|Year : 2019 | Volume
| Issue : 12 | Page : 1981-1982
Commentary: Propranolol for infantile hemangiomas — The intralesional route
Ophthalmic Plastics, Orbit and Ocular Oncology Service, LV Prasad Eye Institute, Bhubaneswar, Odisha, India
|Date of Web Publication||22-Nov-2019|
Dr. Devjyoti Tripathy
Consultant, Ophthalmic Plastics, Orbit and Ocular Oncology Service, MTC Campus, LV Prasad Eye Institute, Patia, Bhubaneswar - 751 024, Odisha
Source of Support: None, Conflict of Interest: None
|How to cite this article:|
Tripathy D. Commentary: Propranolol for infantile hemangiomas — The intralesional route. Indian J Ophthalmol 2019;67:1981-2
|How to cite this URL:|
Tripathy D. Commentary: Propranolol for infantile hemangiomas — The intralesional route. Indian J Ophthalmol [serial online] 2019 [cited 2020 Aug 7];67:1981-2. Available from: http://www.ijo.in/text.asp?2019/67/12/1981/271348
Following the serendipitous discovery of the effect of systemic propranolol on infantile capillary hemangioma by Léauté-Labrèze et al. in 2008, this drug has rapidly become the first-line choice for the management of these lesions. It has been administered orally, topically and intralesionally., By far, the greatest number of reported studies describe experience with the oral route of administration, and that is followed by experiences with the other two.,, The oral route is reported to be safe with appropriate pretreatment assessment and in-treatment monitoring of patients receiving the drug. However, as expected with oral administration, systemic adverse effects may not be completely eliminated. Reported adverse effects range from sleep disturbances and peripheral hypothermia to more serious ones like conduction blocks, hypotension, bronchospasm, and hypoglycemia with seizures. In the event of occurrence of any of these, dose reduction or discontinuation of the drug may be necessitated. This has prompted use of alternative routes of administration that could result in a better drug safety profile, higher localized drug concentration within the lesion, and less systemic risk for the recipients. Intralesional administration of propranolol is one such route.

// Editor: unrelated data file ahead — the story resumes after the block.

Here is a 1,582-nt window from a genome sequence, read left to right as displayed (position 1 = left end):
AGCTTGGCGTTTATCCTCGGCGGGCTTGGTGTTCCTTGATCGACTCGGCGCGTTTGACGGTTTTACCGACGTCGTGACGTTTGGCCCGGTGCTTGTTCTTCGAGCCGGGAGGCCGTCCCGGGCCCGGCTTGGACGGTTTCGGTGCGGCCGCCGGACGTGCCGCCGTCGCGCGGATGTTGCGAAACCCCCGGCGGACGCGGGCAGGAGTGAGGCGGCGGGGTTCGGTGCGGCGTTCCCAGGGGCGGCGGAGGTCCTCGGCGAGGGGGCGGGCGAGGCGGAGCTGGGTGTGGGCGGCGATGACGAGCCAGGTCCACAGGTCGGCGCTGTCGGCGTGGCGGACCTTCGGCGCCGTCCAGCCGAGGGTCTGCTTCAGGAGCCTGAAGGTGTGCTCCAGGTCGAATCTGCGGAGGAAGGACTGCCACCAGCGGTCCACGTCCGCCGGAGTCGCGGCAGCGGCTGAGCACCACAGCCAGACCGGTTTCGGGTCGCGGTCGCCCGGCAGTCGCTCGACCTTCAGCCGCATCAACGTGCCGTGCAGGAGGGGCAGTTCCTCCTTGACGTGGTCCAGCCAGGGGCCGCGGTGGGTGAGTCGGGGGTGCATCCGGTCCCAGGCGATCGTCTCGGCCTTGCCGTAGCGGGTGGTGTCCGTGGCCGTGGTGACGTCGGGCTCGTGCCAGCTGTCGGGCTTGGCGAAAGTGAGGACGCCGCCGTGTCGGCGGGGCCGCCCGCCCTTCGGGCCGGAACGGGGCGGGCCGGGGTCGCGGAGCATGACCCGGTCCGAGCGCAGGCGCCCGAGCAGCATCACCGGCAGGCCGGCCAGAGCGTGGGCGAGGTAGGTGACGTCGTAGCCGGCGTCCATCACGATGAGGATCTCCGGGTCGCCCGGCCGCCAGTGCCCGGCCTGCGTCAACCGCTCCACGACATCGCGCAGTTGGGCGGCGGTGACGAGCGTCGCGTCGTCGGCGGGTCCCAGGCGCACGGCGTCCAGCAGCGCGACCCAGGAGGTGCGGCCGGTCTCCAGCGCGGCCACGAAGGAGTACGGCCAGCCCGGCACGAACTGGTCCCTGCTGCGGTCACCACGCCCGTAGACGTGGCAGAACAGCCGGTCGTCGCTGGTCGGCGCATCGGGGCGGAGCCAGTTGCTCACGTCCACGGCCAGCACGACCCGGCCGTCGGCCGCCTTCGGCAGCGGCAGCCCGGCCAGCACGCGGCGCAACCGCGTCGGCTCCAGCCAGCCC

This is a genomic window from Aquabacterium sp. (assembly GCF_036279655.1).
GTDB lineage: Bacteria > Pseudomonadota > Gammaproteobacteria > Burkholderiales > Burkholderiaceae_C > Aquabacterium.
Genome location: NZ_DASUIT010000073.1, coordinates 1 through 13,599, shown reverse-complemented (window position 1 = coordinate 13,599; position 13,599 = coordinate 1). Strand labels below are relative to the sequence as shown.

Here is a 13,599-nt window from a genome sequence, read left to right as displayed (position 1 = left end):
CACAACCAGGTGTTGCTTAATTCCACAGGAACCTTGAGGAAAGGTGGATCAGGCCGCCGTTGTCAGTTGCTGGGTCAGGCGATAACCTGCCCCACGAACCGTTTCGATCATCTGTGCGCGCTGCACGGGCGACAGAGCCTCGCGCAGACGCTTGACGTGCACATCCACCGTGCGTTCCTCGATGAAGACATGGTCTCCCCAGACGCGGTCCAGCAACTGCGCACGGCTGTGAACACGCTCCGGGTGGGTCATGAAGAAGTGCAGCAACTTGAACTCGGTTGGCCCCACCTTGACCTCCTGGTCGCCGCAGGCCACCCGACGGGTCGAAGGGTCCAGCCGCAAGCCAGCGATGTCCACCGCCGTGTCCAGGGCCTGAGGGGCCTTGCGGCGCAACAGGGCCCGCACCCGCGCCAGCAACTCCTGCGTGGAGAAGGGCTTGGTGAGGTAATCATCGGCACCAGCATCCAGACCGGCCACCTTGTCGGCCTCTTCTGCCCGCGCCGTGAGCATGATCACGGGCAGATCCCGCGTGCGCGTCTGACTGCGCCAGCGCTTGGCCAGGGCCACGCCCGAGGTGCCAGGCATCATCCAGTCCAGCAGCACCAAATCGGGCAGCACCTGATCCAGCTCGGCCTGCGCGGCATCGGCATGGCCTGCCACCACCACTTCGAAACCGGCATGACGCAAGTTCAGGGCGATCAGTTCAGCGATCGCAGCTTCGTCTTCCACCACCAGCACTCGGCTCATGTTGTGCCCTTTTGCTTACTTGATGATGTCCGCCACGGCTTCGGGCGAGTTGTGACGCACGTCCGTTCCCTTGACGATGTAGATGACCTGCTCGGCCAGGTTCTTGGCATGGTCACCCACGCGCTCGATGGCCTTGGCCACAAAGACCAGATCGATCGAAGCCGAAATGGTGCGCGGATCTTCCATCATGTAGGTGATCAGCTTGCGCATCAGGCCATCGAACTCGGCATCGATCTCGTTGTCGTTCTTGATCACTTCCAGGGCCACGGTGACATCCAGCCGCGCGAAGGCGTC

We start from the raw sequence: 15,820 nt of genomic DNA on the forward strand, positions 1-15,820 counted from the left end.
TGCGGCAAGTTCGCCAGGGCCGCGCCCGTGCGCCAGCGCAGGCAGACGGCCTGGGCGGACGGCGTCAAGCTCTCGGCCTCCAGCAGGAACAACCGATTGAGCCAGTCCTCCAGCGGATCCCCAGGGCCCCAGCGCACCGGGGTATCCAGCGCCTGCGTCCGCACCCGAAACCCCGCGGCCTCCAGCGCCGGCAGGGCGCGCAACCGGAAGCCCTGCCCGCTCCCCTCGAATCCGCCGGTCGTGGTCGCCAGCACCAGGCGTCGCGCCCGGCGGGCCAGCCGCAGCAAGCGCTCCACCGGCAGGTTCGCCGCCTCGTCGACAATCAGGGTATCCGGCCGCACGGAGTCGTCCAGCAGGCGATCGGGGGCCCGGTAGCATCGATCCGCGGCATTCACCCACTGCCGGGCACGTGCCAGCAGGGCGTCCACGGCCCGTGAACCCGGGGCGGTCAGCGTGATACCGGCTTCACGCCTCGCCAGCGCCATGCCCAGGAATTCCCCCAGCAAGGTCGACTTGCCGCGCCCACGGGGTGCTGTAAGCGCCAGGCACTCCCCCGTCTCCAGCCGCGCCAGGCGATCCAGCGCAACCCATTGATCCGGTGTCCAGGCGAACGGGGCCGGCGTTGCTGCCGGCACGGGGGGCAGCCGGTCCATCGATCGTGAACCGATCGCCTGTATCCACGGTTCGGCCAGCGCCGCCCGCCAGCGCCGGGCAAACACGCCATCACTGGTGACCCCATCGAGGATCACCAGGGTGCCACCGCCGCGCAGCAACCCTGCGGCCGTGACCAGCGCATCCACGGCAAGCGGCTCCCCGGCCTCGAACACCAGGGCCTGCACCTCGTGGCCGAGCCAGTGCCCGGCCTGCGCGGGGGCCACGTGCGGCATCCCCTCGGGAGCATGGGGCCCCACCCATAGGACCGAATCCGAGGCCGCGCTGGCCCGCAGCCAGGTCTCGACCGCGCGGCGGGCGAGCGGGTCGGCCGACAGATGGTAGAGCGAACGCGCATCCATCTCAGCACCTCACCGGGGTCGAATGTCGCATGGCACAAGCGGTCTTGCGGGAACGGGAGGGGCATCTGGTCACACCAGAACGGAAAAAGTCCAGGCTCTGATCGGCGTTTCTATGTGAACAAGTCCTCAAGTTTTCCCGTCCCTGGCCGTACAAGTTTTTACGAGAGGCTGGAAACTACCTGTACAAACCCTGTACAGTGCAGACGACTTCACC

In this issue of the journal, Mehta et al. have explored the outcomes of this route of administration compared to those with oral propranolol in a prospective, randomized pilot study involving twenty patients divided into two groups of ten each. Oral propranolol was administered to the first group (Group 1) as per body weight in an escalating dose over five days and was continued till six months with a taper and stop over the next six days. Intralesional propranolol was given in a dosage of 0.2 ml per cm of the longest linear dimension of the lesion with a maximum dose of 1 ml with all patients receiving three injections (at baseline, between 4–6 weeks and 8–12 weeks) in the other group (Group 2). The final follow-up was at six months. The percentage decrease in cross-sectional area was the main outcome measure and this was graded on a measurement scale modified from that reported previously in the literature. Other efficacy parameters studied were the change in color, appearance, improvement in ptosis, and change in corneal astigmatism. For the changes in color and appearance, the authors used representative images to design scales for subjective assessment. These were ratified by independent observers prior to the study but were not validated otherwise. There are no good, reliable objective scoring systems currently available to specifically assess periorbital and eyelid capillary hemangiomas. Scoring systems for activity and severity of infantile hemangiomas have been described in the dermatology literature and may serve as a reference to develop similar instruments for assessment of periocular lesions as the authors have preliminarily attempted to do. If developed, these will subsequently need to be validated by further studies.